The recommended starting dose of atorvastatin calcium tablets is 10 mg/day; the maximum recommended dose is 20 mg/day (doses greater than 20 mg have not been studied in this patient population). Doses should be individualized according to the recommended goal of therapy [see current NCEP Pediatric Panel Guidelines , Clinical Pharmacology (12), and Indications and Usage (1.2)]. Adjustments should be made at intervals of 4 weeks or more.
The dosage of atorvastatin calcium tablets in patients with homozygous FH is 10 to 80 mg daily. Atorvastatin calcium tablets should be used as an adjunct to other lipid-lowering treatments (e.g., LDL apheresis) in these patients or if such treatments are unavailable.
Atorvastatin calcium tablets may be used with bile acid resins. The combination of HMG-CoA reductase inhibitors (statins) and fibrates should generally be used with caution [see Warnings and Precautions, Skeletal Muscle (5.1), Drug Interactions (7)].
Renal disease does not affect the plasma concentrations nor LDL-C reduction of atorvastatin; thus, dosage adjustment in patients with renal dysfunction is not necessary [see Warnings and Precautions, Skeletal Muscle (5.1), Clinical Pharmacology, Pharmacokinetics (12.3)].
2.6 Dosage in Patients Taking Cyclosporine, Clarithromycin, Itraconazole, or Certain Protease Inhibitors
In patients taking cyclosporine or the HIV protease inhibitors (tipranavir plus ritonavir) or the hepatitis C protease inhibitor (telaprevir), therapy with atorvastatin should be avoided. In patients with HIV taking lopinavir plus ritonavir, caution should be used when prescribing atorvastatin and the lowest dose necessary employed. In patients taking clarithromycin, itraconazole, or in patients with HIV taking a combination of saquinavir plus ritonavir, darunavir plus ritonavir, fosamprenavir, or fosamprenavir plus ritonavir, therapy with atorvastatin should be limited to 20 mg, and appropriate clinical assessment is recommended to ensure that the lowest dose necessary of atorvastatin is employed. In patients taking the HIV protease inhibitor nelfinavir or the hepatitis C protease inhibitor boceprevir, therapy with atorvastatin should be limited to 40 mg, and appropriate clinical assessment is recommended to ensure that the lowest dose necessary of atorvastatin is employed [see Warnings and Precautions, Skeletal Muscle (5.1), Drug Interactions (7)].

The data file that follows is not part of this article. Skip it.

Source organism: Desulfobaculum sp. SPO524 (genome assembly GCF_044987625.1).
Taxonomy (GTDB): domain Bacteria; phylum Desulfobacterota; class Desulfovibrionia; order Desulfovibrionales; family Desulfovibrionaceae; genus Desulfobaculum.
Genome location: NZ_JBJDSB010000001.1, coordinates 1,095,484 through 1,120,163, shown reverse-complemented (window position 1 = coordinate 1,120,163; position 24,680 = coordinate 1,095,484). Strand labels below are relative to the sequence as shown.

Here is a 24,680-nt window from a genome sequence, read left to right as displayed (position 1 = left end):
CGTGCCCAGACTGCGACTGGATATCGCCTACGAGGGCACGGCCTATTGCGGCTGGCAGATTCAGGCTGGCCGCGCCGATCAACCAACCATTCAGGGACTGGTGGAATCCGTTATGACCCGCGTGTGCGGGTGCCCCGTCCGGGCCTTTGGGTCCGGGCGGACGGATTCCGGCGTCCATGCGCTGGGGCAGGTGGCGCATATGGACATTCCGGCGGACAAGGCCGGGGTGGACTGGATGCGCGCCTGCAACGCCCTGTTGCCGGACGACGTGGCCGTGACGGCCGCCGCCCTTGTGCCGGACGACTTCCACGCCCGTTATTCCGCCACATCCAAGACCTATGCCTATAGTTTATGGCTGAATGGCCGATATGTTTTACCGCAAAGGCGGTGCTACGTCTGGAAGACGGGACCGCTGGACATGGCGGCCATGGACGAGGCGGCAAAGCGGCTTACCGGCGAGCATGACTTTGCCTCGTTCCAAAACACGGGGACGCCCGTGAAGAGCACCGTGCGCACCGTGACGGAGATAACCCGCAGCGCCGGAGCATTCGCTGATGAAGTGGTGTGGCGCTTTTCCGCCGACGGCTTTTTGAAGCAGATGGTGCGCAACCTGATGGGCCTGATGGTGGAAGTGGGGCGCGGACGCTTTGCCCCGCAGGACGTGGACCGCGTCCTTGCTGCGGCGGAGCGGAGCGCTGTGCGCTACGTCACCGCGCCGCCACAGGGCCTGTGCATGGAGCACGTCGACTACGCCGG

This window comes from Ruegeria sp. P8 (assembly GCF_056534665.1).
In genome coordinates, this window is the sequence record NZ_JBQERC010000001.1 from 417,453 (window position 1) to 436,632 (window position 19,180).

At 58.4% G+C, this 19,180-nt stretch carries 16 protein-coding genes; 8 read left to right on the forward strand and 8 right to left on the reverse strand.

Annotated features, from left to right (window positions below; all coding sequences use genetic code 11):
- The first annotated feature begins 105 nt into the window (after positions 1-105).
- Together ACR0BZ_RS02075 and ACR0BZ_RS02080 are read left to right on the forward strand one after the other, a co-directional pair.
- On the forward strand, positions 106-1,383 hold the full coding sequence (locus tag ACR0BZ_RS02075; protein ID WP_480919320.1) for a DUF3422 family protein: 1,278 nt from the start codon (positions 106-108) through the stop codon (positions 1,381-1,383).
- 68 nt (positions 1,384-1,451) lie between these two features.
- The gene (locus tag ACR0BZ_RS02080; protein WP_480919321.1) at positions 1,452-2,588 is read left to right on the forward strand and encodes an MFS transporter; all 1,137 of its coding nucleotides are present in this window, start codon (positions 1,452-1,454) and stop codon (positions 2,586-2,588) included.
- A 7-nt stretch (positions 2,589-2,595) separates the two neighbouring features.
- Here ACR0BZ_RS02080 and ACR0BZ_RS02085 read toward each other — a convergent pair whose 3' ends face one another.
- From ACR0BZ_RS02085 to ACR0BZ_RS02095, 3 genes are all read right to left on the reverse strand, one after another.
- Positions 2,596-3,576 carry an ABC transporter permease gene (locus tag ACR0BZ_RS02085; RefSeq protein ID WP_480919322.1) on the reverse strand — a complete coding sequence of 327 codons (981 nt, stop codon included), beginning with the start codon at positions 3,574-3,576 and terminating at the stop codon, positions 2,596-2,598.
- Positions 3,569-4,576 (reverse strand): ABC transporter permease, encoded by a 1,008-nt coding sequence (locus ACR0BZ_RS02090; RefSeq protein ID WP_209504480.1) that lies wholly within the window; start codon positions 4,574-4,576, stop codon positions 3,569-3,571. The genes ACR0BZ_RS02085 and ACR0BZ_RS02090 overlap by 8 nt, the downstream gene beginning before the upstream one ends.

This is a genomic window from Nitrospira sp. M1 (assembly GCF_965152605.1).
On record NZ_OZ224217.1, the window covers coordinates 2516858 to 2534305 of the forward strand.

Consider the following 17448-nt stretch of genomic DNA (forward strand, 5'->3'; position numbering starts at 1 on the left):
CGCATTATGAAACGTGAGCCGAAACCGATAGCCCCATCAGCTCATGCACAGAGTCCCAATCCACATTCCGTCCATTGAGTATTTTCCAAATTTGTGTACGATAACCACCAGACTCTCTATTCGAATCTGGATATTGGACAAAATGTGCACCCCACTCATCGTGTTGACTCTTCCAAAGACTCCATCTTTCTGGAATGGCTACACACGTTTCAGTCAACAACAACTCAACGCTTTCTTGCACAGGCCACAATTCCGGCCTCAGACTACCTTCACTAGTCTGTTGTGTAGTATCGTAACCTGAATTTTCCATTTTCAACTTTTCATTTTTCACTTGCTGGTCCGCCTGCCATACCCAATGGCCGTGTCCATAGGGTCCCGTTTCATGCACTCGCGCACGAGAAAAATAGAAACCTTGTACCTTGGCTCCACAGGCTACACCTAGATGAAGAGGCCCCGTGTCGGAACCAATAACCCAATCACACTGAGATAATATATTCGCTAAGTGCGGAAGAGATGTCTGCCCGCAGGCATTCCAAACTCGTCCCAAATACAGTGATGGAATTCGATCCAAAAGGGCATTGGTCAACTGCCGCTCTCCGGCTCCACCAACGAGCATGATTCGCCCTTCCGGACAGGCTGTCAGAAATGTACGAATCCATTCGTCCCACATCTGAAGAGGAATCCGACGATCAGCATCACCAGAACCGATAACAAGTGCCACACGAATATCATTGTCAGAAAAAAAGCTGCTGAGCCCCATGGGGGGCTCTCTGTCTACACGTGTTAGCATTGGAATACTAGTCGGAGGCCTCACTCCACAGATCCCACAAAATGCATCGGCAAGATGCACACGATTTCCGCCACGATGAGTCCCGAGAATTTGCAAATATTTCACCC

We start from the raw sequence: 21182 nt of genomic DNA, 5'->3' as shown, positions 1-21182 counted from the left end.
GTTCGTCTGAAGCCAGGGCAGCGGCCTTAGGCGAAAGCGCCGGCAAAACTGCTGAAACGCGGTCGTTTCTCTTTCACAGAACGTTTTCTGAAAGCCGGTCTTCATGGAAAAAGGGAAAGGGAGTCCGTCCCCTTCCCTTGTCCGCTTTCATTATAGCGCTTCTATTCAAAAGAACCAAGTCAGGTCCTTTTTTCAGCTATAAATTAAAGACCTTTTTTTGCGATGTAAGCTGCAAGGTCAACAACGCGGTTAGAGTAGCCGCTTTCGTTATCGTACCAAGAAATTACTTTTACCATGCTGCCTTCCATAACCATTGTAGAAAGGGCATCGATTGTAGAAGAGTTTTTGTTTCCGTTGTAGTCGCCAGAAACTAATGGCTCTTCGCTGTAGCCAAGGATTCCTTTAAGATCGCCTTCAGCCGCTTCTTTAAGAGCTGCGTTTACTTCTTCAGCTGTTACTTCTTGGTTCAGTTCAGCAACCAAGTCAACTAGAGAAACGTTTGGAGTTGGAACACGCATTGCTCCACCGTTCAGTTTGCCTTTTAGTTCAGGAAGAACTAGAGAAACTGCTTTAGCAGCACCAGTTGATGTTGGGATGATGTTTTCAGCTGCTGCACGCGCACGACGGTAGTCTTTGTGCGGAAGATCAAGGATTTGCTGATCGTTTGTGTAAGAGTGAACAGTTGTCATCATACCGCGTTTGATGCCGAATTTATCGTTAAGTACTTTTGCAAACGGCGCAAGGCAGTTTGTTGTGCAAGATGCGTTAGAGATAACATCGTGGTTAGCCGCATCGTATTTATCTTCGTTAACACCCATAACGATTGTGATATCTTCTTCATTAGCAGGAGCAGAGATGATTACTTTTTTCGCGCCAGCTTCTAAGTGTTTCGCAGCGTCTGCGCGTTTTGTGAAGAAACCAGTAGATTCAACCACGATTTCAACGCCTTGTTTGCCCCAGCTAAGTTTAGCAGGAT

White, oval, biconvex, film-coated tablets containing 10, 20, and 40 mg atorvastatin calcium.
4.1 Active liver disease, which may include unexplained persistent elevations in hepatic transaminase levels
Women who are pregnant or may become pregnant. Atorvastatin may cause fetal harm when administered to a pregnant woman. Serum cholesterol and triglycerides increase during normal pregnancy, and cholesterol or cholesterol derivatives are essential for fetal development. Atherosclerosis is a chronic process and discontinuation of lipid-lowering drugs during pregnancy should have little impact on the outcome of long-term therapy of primary hypercholesterolemia. There are no adequate and well-controlled studies of atorvastatin use during pregnancy; however in rare reports, congenital anomalies were observed following intrauterine exposure to statins. In rat and rabbit animal reproduction studies, atorvastatin revealed no evidence of teratogenicity. ATORVASTATIN SHOULD BE ADMINISTERED TO WOMEN OF CHILDBEARING AGE ONLY WHEN SUCH PATIENTS ARE HIGHLY UNLIKELY TO CONCEIVE AND HAVE BEEN INFORMED OF THE POTENTIAL HAZARDS. If the patient becomes pregnant while taking this drug, atorvastatin should be discontinued immediately and the patient apprised of the potential hazard to the fetus [see Use in Specific Populations (8.1)].
All MedLibrary.org resources are included in as near-original form as possible, meaning that the information from the original provider has been rendered here with only typographical or stylistic modifications and not with any substantive alterations of content, meaning or intent.